Installing concrete sidewalks is by no means an easy project. The serious do-it-yourselfer can manage it with a little guidance and proper preparation.
Excavating – The hardest work is usually digging the ground because you probably have to use a shovel and wheelbarrow unless you want to tear up the yard with a tractor. Dig approximately 6 inches below the intended top of the sidewalk. This will allow 4 inches of concrete and a few inches of granular fill underneath. Use sand, pea gravel, or crushed stone for the subgrade. The granular fill is used to fill in low areas and allows water to flow under the sidewalk.
Forming – Use 2x4s for the formwork. Set a string line to get desired height and straightness. The strings should be set so that the side closest to the house is slightly higher. The sidewalk should slope away from the house approximately ¼ inch per foot. So a 4 foot wide sidewalk should have about 1 inch slope.
Drive stakes every 4 feet, raise the board to the string and nail or screw in place. For curved sidewalks, use a flexible material such as masonite for forms. Since the forms for curved walks are flexible, you must drive more stakes to keep the concrete from pushing out the forms. Once the forms are set, rake down the fill so that it’s 4 inches below the top of the forms.
Pouring – Have plenty of help with you when pouring concrete. It’s hard work and you only have so much time before the concrete gets too hard. It’s highly recommended that you use concrete from a ready mix company instead of mixing your own. A ready mix company will suggest the best mix and slump for the job. Slump is basically a measure of the wetness of the mix. They can also slow down or speed up the set time.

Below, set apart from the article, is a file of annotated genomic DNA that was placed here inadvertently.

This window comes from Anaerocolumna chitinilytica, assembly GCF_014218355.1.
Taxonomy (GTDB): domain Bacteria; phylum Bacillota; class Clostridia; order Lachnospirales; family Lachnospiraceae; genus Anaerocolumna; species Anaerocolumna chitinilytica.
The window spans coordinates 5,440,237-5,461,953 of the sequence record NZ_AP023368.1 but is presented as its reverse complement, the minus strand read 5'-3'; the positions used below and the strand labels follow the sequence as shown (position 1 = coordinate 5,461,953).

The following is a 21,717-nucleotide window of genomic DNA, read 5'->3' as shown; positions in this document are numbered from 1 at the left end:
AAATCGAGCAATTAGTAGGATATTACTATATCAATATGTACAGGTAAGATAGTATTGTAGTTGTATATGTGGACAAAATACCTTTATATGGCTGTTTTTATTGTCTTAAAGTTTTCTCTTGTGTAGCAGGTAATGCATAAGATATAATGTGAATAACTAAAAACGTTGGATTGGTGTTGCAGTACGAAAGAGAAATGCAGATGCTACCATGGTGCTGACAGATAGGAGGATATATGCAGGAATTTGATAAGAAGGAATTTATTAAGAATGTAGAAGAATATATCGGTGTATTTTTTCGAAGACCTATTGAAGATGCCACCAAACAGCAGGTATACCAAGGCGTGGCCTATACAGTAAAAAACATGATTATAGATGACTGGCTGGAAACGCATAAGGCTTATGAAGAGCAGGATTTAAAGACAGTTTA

Start at the end furthest from the mixer. If you use a wheelbarrow, don’t fill more than half way. Concrete is very heavy and you don’t want to spill or hurt yourself. Use a piece of 2×4 the same length as the sidewalk width to strike off or level the concrete as you pour. Someone should be gently floating behind the pour to bring the cement paste to the top. Place expansion joint between new and existing concrete. Most ready mix companies can supply the expansion material.
Finishing – Finish concrete using a wood or magnesium hand float. Magnesium is used for air entrained concrete. If you live in a climate subject to freeze and thaw cycles, the concrete should be air entrained. The ready mix company will know this. The most common type of finish for sidewalks is a broom finish. After the concrete is hand floated again and the surface is smooth, drag a broom across the surface perpendicular to the length. If it appears to rough, let it dry a little longer and try it again. Use an edging tool to dress up the edges.
Control joints can be placed during finishing with a hand groover or the next day with a saw and diamond blade. Joints should be spaced evenly. If the sidewalk is 4 feet wide, then cut a joint every 4 feet. Joints should also be placed at stress points such as corners or across a turn in the walk. Apply concrete sealer immediately following finishing with a sprayer. Adjust the tip and pump the sprayer for misting so you don’t mark up the surface.
Pouring and finishing concrete is a skilled trade not usually recommended as a do-it-yourself project. But if you’re feeling up to it, then installing concrete sidewalks is the easiest place to start.